Lectionary Calendar
Thursday, July 25th, 2024
the Week of Proper 11 / Ordinary 16
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Bible Commentaries
Hosea 8

Commentary Critical and Explanatory on the Whole BibleCommentary Critical




In :-, Judah is said to multiply fenced cities; and in :-, Israel, to its great hurt, is said to have gone up to Assyria for help. This answers best to the reign of Menahem. For it was then that Uzziah of Judah, his contemporary, built fenced cities (2 Chronicles 26:6; 2 Chronicles 26:9; 2 Chronicles 26:10). Then also Israel turned to Assyria and had to pay for their sinful folly a thousand talents of silver (2 Kings 15:19) [MAURER].

Verse 1

1. Set the trumpet, c.—to give warning of the approach of the enemy: "To thy palate (that is, 'mouth,' Job 31:30, Margin) the trumpet" the abruptness of expression indicates the suddenness of the attack. So Job 31:30- :.

as . . . eagle—the Assyrian (Deuteronomy 28:49; Jeremiah 48:40; Habakkuk 1:8).

against . . . house of . . . Lord—not the temple, but Israel viewed as the family of God (Hosea 9:15; Numbers 12:7; Zechariah 9:8; Hebrews 3:2; 1 Timothy 3:15; 1 Peter 4:17).

Verse 2

2. My God, we know thee—the singular, "My," is used distributively, each one so addressing God. They, in their hour of need, plead their knowledge of God as the covenant-people, while in their acts they acknowledge Him not (compare Matthew 7:21; Matthew 7:22; Titus 1:16; also Isaiah 29:13; Jeremiah 7:4). The Hebrew joins "Israel," not as English Version, with "shall cry," but "We, Israel, know thee"; God denies the claim thus urged on the ground of their descent from Israel.

Verse 3

3. Israel—God repeats the name in opposition to their use of it ( :-).

the thing that is good—JEROME translates, "God" who is good and doing good ( :-). He is the chief object rejected, but with Him also all that is good.

the enemy shall pursue him—in just retribution from God.

Verse 4

4. kings . . . not by me—not with My sanction (1 Kings 11:31; 1 Kings 12:20). Israel set up Jeroboam and his successors, whereas God had appointed the house of David as the rightful kings of the whole nation.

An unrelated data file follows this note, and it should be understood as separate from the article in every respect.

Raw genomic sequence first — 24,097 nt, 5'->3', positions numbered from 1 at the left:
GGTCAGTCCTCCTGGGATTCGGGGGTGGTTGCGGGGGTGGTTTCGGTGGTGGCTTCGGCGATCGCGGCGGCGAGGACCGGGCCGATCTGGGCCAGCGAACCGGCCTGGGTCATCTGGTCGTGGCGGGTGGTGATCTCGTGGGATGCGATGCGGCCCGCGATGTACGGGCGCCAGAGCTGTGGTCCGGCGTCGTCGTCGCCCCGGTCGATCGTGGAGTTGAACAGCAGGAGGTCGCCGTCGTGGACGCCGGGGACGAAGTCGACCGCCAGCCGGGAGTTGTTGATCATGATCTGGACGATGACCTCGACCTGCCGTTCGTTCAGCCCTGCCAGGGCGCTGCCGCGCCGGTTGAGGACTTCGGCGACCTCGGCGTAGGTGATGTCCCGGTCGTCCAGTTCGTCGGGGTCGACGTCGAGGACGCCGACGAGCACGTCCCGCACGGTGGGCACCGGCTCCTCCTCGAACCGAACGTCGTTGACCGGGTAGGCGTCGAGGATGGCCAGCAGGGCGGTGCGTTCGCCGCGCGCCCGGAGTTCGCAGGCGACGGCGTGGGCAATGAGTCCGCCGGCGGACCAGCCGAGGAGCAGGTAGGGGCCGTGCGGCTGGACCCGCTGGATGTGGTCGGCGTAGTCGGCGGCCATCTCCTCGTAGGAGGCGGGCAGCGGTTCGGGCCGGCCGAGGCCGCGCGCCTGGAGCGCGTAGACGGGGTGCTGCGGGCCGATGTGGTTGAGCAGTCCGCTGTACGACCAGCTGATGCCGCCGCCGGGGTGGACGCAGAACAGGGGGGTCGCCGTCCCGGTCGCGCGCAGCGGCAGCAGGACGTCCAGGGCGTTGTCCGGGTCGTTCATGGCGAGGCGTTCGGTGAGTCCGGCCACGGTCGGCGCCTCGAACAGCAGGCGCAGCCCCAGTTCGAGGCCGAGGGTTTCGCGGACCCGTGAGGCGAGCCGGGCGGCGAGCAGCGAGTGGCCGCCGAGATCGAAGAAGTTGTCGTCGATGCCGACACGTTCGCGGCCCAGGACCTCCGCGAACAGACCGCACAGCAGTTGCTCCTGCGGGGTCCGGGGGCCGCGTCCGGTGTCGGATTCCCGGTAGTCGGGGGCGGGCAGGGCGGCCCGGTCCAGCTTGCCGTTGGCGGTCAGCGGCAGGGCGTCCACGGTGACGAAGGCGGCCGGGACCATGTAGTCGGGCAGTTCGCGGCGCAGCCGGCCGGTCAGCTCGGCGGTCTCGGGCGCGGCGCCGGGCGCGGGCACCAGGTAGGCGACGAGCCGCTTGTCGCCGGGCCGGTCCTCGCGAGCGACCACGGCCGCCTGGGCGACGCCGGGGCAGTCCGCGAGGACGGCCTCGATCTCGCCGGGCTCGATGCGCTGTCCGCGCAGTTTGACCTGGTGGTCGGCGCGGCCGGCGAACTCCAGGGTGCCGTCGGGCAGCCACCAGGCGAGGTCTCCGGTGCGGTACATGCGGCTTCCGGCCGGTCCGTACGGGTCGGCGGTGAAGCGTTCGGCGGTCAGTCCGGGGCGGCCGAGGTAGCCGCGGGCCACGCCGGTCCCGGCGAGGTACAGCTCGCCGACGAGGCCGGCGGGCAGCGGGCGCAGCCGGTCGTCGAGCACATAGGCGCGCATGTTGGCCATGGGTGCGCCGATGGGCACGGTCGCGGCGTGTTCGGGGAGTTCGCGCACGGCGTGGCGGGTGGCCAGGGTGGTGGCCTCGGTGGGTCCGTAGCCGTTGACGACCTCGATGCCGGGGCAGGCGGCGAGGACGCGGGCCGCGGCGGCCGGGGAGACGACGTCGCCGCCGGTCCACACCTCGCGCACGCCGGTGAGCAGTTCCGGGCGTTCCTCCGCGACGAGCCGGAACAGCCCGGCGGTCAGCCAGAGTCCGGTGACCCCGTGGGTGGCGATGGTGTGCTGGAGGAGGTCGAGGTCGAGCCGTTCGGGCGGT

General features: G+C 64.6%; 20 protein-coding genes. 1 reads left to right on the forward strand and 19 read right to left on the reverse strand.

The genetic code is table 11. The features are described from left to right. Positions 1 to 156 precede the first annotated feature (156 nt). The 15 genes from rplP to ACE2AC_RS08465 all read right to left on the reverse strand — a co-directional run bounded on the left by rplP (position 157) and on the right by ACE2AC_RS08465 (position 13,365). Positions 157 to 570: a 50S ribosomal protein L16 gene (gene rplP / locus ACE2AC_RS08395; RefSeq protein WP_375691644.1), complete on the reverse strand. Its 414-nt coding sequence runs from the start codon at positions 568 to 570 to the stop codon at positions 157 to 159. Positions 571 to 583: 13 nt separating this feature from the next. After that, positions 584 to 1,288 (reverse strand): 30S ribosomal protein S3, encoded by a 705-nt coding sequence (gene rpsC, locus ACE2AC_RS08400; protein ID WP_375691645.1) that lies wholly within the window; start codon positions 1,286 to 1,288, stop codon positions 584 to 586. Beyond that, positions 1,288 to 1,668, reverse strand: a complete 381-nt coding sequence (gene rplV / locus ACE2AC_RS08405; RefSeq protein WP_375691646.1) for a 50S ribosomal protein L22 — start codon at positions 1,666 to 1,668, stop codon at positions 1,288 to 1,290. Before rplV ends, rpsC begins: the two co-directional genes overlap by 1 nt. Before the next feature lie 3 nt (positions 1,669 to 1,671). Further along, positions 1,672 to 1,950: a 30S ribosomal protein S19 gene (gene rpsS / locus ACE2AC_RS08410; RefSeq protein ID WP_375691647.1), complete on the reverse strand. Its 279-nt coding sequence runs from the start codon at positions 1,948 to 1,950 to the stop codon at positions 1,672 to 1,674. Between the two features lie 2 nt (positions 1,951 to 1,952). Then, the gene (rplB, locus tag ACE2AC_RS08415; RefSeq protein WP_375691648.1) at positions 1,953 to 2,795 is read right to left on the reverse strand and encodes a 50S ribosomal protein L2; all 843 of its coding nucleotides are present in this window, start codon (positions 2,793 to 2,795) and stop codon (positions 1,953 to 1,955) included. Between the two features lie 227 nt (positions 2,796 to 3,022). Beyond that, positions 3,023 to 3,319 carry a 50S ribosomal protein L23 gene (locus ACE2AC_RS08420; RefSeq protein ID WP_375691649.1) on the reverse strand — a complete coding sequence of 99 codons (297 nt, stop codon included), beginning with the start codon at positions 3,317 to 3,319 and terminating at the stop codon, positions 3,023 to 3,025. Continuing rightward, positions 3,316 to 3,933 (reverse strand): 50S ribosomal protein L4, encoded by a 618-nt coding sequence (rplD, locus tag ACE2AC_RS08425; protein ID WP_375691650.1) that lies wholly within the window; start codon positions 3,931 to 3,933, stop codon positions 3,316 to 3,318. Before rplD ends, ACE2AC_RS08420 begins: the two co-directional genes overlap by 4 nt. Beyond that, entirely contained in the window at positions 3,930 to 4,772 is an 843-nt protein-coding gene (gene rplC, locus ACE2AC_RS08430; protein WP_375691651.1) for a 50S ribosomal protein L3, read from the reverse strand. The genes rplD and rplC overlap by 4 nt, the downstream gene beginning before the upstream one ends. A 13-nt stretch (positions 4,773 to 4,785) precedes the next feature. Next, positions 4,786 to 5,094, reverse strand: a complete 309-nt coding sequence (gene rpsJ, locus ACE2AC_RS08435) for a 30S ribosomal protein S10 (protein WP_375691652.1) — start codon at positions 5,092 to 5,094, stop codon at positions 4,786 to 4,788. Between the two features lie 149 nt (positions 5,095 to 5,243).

I knew it not—I approved it not (Psalms 1:6).

of . . . gold . . . idols— (Hosea 2:8; Hosea 13:2).

that they may be cut off—that is, though warned of the consequences of idolatry, as it were with open eyes they rushed on their own destruction. So Jeremiah 27:10; Jeremiah 27:15; Jeremiah 44:8.

Verse 5

5. hath cast thee off—As the ellipsis of thee is unusual, MAURER translates, "thy calf is abominable." But the antithesis to Hosea 8:3 establishes English Version, "Israel hath cast off the thing that is good"; therefore, in just retribution, "thy calf hath cast thee off," that is, is made by God the cause of thy being cast off (Hosea 10:15). Jeroboam, during his sojourn in Egypt, saw Apis worshipped at Memphis, and Mnevis at Heliopolis, in the form of an ox; this, and the temple cherubim, suggested the idea of the calves set up at Dan and Beth-el.

how long . . . ere they attain to innocency?—How long will they be incapable of bearing innocency? [MAURER].

Verse 6

6. from Israel was it—that is, the calf originated with them, not from Me. "It also," as well as their "kings set up" by them, "but not by Me" (Hosea 8:4).

Verse 7

7. sown . . . reap— (Proverbs 22:8; Galatians 6:7). "Sow . . . wind," that is, to make the vain show of worship, while faith and obedience are wanting [CALVIN]. Rather, to offer senseless supplications to the calves for good harvests (compare Hosea 2:8); the result being that God will make them "reap no stalk," that is, "standing corn." Also, the phraseology proverbially means that all their undertakings shall be profitless (Proverbs 11:29; Ecclesiastes 5:16).

the bud—or, "growth."

strangers—foreigners (Hosea 7:9).

Verse 8